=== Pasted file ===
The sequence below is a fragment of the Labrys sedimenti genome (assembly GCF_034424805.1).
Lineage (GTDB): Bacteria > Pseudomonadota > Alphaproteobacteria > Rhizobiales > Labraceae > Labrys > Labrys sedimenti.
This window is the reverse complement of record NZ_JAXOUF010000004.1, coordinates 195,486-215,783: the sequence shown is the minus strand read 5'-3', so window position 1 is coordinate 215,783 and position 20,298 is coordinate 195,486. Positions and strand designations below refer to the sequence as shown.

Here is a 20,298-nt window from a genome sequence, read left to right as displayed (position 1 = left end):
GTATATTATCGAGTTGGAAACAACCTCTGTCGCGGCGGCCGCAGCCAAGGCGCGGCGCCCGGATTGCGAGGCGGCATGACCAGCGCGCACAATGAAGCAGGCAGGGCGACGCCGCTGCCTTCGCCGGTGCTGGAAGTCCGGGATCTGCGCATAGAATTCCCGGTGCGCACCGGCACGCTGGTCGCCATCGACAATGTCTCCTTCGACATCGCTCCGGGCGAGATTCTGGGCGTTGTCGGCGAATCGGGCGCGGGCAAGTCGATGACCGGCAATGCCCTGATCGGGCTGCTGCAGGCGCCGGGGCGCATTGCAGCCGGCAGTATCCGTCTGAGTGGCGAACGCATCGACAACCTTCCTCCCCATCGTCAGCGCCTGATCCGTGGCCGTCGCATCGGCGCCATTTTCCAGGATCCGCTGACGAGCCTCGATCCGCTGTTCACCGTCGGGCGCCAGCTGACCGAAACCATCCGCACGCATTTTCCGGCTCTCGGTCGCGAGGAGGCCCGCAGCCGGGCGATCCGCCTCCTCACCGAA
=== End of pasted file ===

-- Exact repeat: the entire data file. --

The sequence below is a fragment of the Labrys sedimenti genome (assembly GCF_034424805.1).
Lineage (GTDB): Bacteria > Pseudomonadota > Alphaproteobacteria > Rhizobiales > Labraceae > Labrys > Labrys sedimenti.
This window is the reverse complement of record NZ_JAXOUF010000004.1, coordinates 195,486-215,783: the sequence shown is the minus strand read 5'-3', so window position 1 is coordinate 215,783 and position 20,298 is coordinate 195,486. Positions and strand designations below refer to the sequence as shown.

Here is a 20,298-nt window from a genome sequence, read left to right as displayed (position 1 = left end):
GTATATTATCGAGTTGGAAACAACCTCTGTCGCGGCGGCCGCAGCCAAGGCGCGGCGCCCGGATTGCGAGGCGGCATGACCAGCGCGCACAATGAAGCAGGCAGGGCGACGCCGCTGCCTTCGCCGGTGCTGGAAGTCCGGGATCTGCGCATAGAATTCCCGGTGCGCACCGGCACGCTGGTCGCCATCGACAATGTCTCCTTCGACATCGCTCCGGGCGAGATTCTGGGCGTTGTCGGCGAATCGGGCGCGGGCAAGTCGATGACCGGCAATGCCCTGATCGGGCTGCTGCAGGCGCCGGGGCGCATTGCAGCCGGCAGTATCCGTCTGAGTGGCGAACGCATCGACAACCTTCCTCCCCATCGTCAGCGCCTGATCCGTGGCCGTCGCATCGGCGCCATTTTCCAGGATCCGCTGACGAGCCTCGATCCGCTGTTCACCGTCGGGCGCCAGCTGACCGAAACCATCCGCACGCATTTTCCGGCTCTCGGTCGCGAGGAGGCCCGCAGCCGGGCGATCCGCCTCCTCACCGAA